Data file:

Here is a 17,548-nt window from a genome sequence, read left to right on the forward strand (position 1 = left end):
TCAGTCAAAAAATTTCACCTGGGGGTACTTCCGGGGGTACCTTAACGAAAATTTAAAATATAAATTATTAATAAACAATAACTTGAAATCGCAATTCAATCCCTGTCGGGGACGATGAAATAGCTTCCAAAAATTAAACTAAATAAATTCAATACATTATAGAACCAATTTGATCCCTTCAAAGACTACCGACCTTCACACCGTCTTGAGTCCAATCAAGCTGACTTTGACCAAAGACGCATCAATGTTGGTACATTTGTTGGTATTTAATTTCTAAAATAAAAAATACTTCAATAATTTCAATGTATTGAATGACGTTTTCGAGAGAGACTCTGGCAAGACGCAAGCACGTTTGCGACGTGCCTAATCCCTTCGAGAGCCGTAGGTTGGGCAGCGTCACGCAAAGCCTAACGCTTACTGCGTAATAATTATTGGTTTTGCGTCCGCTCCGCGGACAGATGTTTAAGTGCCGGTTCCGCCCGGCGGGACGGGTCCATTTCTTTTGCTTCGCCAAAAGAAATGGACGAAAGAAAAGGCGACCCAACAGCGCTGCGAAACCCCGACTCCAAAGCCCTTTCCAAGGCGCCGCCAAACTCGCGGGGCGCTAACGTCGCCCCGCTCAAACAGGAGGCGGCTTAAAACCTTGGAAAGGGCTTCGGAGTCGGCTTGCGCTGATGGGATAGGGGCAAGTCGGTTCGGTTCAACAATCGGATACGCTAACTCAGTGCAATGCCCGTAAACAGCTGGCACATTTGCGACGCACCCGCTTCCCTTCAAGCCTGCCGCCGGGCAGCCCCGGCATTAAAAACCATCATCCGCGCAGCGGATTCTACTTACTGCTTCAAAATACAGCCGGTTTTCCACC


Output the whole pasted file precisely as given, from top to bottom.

Here is a 17,548-nt window from a genome sequence, read left to right on the forward strand (position 1 = left end):
TCAGTCAAAAAATTTCACCTGGGGGTACTTCCGGGGGTACCTTAACGAAAATTTAAAATATAAATTATTAATAAACAATAACTTGAAATCGCAATTCAATCCCTGTCGGGGACGATGAAATAGCTTCCAAAAATTAAACTAAATAAATTCAATACATTATAGAACCAATTTGATCCCTTCAAAGACTACCGACCTTCACACCGTCTTGAGTCCAATCAAGCTGACTTTGACCAAAGACGCATCAATGTTGGTACATTTGTTGGTATTTAATTTCTAAAATAAAAAATACTTCAATAATTTCAATGTATTGAATGACGTTTTCGAGAGAGACTCTGGCAAGACGCAAGCACGTTTGCGACGTGCCTAATCCCTTCGAGAGCCGTAGGTTGGGCAGCGTCACGCAAAGCCTAACGCTTACTGCGTAATAATTATTGGTTTTGCGTCCGCTCCGCGGACAGATGTTTAAGTGCCGGTTCCGCCCGGCGGGACGGGTCCATTTCTTTTGCTTCGCCAAAAGAAATGGACGAAAGAAAAGGCGACCCAACAGCGCTGCGAAACCCCGACTCCAAAGCCCTTTCCAAGGCGCCGCCAAACTCGCGGGGCGCTAACGTCGCCCCGCTCAAACAGGAGGCGGCTTAAAACCTTGGAAAGGGCTTCGGAGTCGGCTTGCGCTGATGGGATAGGGGCAAGTCGGTTCGGTTCAACAATCGGATACGCTAACTCAGTGCAATGCCCGTAAACAGCTGGCACATTTGCGACGCACCCGCTTCCCTTCAAGCCTGCCGCCGGGCAGCCCCGGCATTAAAAACCATCATCCGCGCAGCGGATTCTACTTACTGCTTCAAAATACAGCCGGTTTTCCACC